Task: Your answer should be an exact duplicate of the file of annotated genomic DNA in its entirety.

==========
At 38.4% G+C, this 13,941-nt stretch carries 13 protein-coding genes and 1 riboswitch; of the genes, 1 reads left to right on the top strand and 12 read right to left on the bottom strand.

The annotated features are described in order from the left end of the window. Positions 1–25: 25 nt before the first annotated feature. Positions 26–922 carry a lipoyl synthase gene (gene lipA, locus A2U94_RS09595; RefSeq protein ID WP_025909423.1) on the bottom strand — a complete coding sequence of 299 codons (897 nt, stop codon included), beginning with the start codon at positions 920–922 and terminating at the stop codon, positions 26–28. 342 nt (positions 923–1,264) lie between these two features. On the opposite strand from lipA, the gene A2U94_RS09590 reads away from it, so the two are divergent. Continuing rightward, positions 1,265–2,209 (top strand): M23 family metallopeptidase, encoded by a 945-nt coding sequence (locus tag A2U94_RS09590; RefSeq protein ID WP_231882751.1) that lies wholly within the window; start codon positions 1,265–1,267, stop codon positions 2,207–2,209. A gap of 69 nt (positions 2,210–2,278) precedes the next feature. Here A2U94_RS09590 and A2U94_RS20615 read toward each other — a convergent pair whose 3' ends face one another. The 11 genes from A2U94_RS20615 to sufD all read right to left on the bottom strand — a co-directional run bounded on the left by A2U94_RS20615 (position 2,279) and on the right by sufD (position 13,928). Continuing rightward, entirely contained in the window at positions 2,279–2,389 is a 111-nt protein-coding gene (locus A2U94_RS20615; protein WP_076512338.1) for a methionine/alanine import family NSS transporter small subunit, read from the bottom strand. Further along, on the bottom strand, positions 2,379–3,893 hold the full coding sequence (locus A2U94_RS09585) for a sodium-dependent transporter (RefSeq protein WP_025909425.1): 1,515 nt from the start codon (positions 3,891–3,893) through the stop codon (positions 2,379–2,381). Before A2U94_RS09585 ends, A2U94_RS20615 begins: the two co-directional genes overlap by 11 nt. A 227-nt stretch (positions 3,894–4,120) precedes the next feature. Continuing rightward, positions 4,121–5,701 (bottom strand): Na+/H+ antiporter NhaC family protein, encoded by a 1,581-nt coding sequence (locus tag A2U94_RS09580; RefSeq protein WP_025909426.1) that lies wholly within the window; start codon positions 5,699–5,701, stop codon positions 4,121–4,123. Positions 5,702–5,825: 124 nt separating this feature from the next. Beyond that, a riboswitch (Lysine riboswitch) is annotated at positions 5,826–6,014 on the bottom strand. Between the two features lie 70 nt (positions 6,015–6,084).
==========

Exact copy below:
At 38.4% G+C, this 13,941-nt stretch carries 13 protein-coding genes and 1 riboswitch; of the genes, 1 reads left to right on the top strand and 12 read right to left on the bottom strand.

The annotated features are described in order from the left end of the window. Positions 1–25: 25 nt before the first annotated feature. Positions 26–922 carry a lipoyl synthase gene (gene lipA, locus A2U94_RS09595; RefSeq protein ID WP_025909423.1) on the bottom strand — a complete coding sequence of 299 codons (897 nt, stop codon included), beginning with the start codon at positions 920–922 and terminating at the stop codon, positions 26–28. 342 nt (positions 923–1,264) lie between these two features. On the opposite strand from lipA, the gene A2U94_RS09590 reads away from it, so the two are divergent. Continuing rightward, positions 1,265–2,209 (top strand): M23 family metallopeptidase, encoded by a 945-nt coding sequence (locus tag A2U94_RS09590; RefSeq protein ID WP_231882751.1) that lies wholly within the window; start codon positions 1,265–1,267, stop codon positions 2,207–2,209. A gap of 69 nt (positions 2,210–2,278) precedes the next feature. Here A2U94_RS09590 and A2U94_RS20615 read toward each other — a convergent pair whose 3' ends face one another. The 11 genes from A2U94_RS20615 to sufD all read right to left on the bottom strand — a co-directional run bounded on the left by A2U94_RS20615 (position 2,279) and on the right by sufD (position 13,928). Continuing rightward, entirely contained in the window at positions 2,279–2,389 is a 111-nt protein-coding gene (locus A2U94_RS20615; protein WP_076512338.1) for a methionine/alanine import family NSS transporter small subunit, read from the bottom strand. Further along, on the bottom strand, positions 2,379–3,893 hold the full coding sequence (locus A2U94_RS09585) for a sodium-dependent transporter (RefSeq protein WP_025909425.1): 1,515 nt from the start codon (positions 3,891–3,893) through the stop codon (positions 2,379–2,381). Before A2U94_RS09585 ends, A2U94_RS20615 begins: the two co-directional genes overlap by 11 nt. A 227-nt stretch (positions 3,894–4,120) precedes the next feature. Continuing rightward, positions 4,121–5,701 (bottom strand): Na+/H+ antiporter NhaC family protein, encoded by a 1,581-nt coding sequence (locus tag A2U94_RS09580; RefSeq protein WP_025909426.1) that lies wholly within the window; start codon positions 5,699–5,701, stop codon positions 4,121–4,123. Positions 5,702–5,825: 124 nt separating this feature from the next. Beyond that, a riboswitch (Lysine riboswitch) is annotated at positions 5,826–6,014 on the bottom strand. Between the two features lie 70 nt (positions 6,015–6,084).